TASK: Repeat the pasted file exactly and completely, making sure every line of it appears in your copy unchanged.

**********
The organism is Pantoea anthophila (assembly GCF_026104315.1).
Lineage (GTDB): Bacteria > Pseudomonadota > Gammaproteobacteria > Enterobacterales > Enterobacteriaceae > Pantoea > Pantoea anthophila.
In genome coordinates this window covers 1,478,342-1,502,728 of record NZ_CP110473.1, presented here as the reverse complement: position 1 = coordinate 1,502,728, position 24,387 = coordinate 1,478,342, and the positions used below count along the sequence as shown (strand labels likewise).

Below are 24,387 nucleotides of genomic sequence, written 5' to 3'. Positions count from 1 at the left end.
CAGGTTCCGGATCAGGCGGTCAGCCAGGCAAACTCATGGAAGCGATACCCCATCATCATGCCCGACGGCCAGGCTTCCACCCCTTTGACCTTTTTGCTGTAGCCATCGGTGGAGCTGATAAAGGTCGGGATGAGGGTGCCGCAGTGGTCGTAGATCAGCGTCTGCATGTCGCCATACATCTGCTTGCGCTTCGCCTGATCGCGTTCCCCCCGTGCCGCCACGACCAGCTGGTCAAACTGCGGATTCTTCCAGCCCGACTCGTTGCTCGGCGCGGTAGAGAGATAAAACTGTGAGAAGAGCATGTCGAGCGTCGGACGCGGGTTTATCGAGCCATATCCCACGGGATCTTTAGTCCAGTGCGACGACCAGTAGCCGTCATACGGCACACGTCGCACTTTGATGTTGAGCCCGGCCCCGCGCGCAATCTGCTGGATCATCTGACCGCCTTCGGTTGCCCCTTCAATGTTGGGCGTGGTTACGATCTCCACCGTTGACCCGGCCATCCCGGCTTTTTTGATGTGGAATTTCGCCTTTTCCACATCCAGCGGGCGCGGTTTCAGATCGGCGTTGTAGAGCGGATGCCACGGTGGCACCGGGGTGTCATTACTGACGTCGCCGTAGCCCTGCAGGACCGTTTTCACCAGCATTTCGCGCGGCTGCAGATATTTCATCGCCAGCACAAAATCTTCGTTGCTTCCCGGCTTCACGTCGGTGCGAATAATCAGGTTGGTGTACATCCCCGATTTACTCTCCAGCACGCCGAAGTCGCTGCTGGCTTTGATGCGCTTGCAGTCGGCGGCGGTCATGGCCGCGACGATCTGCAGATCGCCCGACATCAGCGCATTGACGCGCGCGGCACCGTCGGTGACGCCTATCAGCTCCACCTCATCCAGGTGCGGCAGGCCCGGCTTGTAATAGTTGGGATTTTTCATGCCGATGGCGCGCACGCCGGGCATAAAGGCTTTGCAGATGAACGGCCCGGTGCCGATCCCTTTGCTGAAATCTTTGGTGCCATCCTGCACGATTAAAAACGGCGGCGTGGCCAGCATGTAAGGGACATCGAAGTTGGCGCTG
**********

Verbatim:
The organism is Pantoea anthophila (assembly GCF_026104315.1).
Lineage (GTDB): Bacteria > Pseudomonadota > Gammaproteobacteria > Enterobacterales > Enterobacteriaceae > Pantoea > Pantoea anthophila.
In genome coordinates this window covers 1,478,342-1,502,728 of record NZ_CP110473.1, presented here as the reverse complement: position 1 = coordinate 1,502,728, position 24,387 = coordinate 1,478,342, and the positions used below count along the sequence as shown (strand labels likewise).

Below are 24,387 nucleotides of genomic sequence, written 5' to 3'. Positions count from 1 at the left end.
CAGGTTCCGGATCAGGCGGTCAGCCAGGCAAACTCATGGAAGCGATACCCCATCATCATGCCCGACGGCCAGGCTTCCACCCCTTTGACCTTTTTGCTGTAGCCATCGGTGGAGCTGATAAAGGTCGGGATGAGGGTGCCGCAGTGGTCGTAGATCAGCGTCTGCATGTCGCCATACATCTGCTTGCGCTTCGCCTGATCGCGTTCCCCCCGTGCCGCCACGACCAGCTGGTCAAACTGCGGATTCTTCCAGCCCGACTCGTTGCTCGGCGCGGTAGAGAGATAAAACTGTGAGAAGAGCATGTCGAGCGTCGGACGCGGGTTTATCGAGCCATATCCCACGGGATCTTTAGTCCAGTGCGACGACCAGTAGCCGTCATACGGCACACGTCGCACTTTGATGTTGAGCCCGGCCCCGCGCGCAATCTGCTGGATCATCTGACCGCCTTCGGTTGCCCCTTCAATGTTGGGCGTGGTTACGATCTCCACCGTTGACCCGGCCATCCCGGCTTTTTTGATGTGGAATTTCGCCTTTTCCACATCCAGCGGGCGCGGTTTCAGATCGGCGTTGTAGAGCGGATGCCACGGTGGCACCGGGGTGTCATTACTGACGTCGCCGTAGCCCTGCAGGACCGTTTTCACCAGCATTTCGCGCGGCTGCAGATATTTCATCGCCAGCACAAAATCTTCGTTGCTTCCCGGCTTCACGTCGGTGCGAATAATCAGGTTGGTGTACATCCCCGATTTACTCTCCAGCACGCCGAAGTCGCTGCTGGCTTTGATGCGCTTGCAGTCGGCGGCGGTCATGGCCGCGACGATCTGCAGATCGCCCGACATCAGCGCATTGACGCGCGCGGCACCGTCGGTGACGCCTATCAGCTCCACCTCATCCAGGTGCGGCAGGCCCGGCTTGTAATAGTTGGGATTTTTCATGCCGATGGCGCGCACGCCGGGCATAAAGGCTTTGCAGATGAACGGCCCGGTGCCGATCCCTTTGCTGAAATCTTTGGTGCCATCCTGCACGATTAAAAACGGCGGCGTGGCCAGCATGTAAGGGACATCGAAGTTGGCGCTG